|Posted on Friday, January 21, 2005 - 04:20 am: |
well, it's good to hear BA works as a standalone - it was certainly always intended that way.
first person narrative? it's always been my favourite for the sense of immediacy it gives (why it's used so much in crime fiction, I suspect) and also the level of human fallibility it introduces. Although, you sit on Kovacs' shoulder, you learn pretty quickly that he's not necessarily a totally reliable narrator, and there are a great many things he doesn't know or never ties up. Did Schneider betray them all? Kovacs thinks so, and the facts seem to bear it out, but you never really know. What exactly happened between Miriam Bancroft and the Kovacs copy? Our Kovacs can make guesses and so can we, but neither he nor we will ever really know. I prefer this level of uncertainty, not least because it's the same thing we habitually face in real life, but also because Kovacs acts in a fairly questionable fashion a lot of the time, and I don't want to give this blanket approval by making him out some kind of moral omnipotent.
3rd person is definitely easier - you don't have to work so hard to bring all the necessary elements of plot under one character's gaze - you can flit off whenever you like or need to and deal with material your central character doesn't have access to. and there are times when that's not only convenient, it's central to what you're doing - most of Market Forces could have been told first person, but there were a number of (mostly small but) vital scenes that absolutely needed to take place with Chris out of the way; in these cases, I *did* need to be inside other characters' heads, so I had no other option - one thing I really truly hate and despise is the technique of telling a mostly first person story and then interspersing it with 3rd person, god's-eye sections to help out plot - for me, that shatters the narrative integrity and ruins the story for me. I think it's a matter of discipline, you choose one or the other option and then work within its constraints.
|Posted on Friday, January 21, 2005 - 09:48 am: |
Wow. My deepest thanks for a truly swift reply!
I write small stories myself (just for online purposes), though I am attempting a larger one at the moment. Yes, third person is easier for letting your readers know things that you couldn't explain away from a first-person perspective, I'd never thought of it that way. Though I have never attempted a first-person story, so my direct comparison of experiences s non-existent, thankyou for your explanation.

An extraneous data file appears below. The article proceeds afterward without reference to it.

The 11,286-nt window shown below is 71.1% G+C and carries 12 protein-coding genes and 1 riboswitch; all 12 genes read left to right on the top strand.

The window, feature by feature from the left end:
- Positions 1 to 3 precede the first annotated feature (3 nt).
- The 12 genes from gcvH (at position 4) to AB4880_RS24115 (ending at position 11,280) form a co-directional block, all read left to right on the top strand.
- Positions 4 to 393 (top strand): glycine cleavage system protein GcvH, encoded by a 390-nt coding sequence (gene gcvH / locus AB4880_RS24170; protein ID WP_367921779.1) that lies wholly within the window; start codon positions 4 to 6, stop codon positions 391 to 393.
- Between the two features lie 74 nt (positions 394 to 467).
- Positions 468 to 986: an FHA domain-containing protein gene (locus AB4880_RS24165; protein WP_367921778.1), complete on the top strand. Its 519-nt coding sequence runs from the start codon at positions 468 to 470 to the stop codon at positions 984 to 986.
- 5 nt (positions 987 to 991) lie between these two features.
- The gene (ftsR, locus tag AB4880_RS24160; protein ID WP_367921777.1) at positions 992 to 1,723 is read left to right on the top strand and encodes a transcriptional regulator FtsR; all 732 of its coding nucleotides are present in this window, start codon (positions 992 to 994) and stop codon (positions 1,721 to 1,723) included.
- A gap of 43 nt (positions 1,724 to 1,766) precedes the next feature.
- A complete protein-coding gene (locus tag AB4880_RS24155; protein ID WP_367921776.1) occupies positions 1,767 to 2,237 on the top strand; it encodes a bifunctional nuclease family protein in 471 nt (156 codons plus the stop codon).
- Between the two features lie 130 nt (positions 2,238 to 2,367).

I must admit, I almost didn't expect a reply, since I saw the last post was dated almost a month ago.
Just two more silly little questions. Are you a UK author? I live in the UK myself, and after so many years of reading American-English online, your spellings leapt out at me instantly. I realise I could probably find this out online, but I've typed up the question now, and that 'Delete' key is just so far away...
And also, do you have some sort of affinity with the Japanese culture, and if so, do you like anime?
|Posted on Monday, February 28, 2005 - 04:50 am: |
Wow - only 17 days before Woken Furies comes out!
I'm planning on reading the whole thing that weekend.
Richard - what are your views on reading a book in one or two long sittings? I find it a totally different experience, more akin to watching a film. Continuity is greater, and the rise and fall of pace more apparent. You become totally emmersed for two or three solid days. The downside is that it's over all too soon, and you don't have the same anticipation or reading a portion of the novel each day for a fortnight...
|Posted on Monday, February 28, 2005 - 01:07 pm: |
Hi Adam - I try to get the best of both worlds and read in big chunks, say two or three hours at a time. That way you've still got the anticipation, but you can still immerse yourself fully as well. I hate tube-stop reading (ten minutes on, stop, ten minutes on, stop...) and generally won't read anything on public transport except newspaper articles or Nick Hornby novels. At the same time I find if I go beyond three hours or so, I get attention attrition - I find myself reading with less attention and speeding up in an attempt to get through more of the book, rather the way you gobble down a doner kebab or a decent burger - "MEAT, MEAT!!!"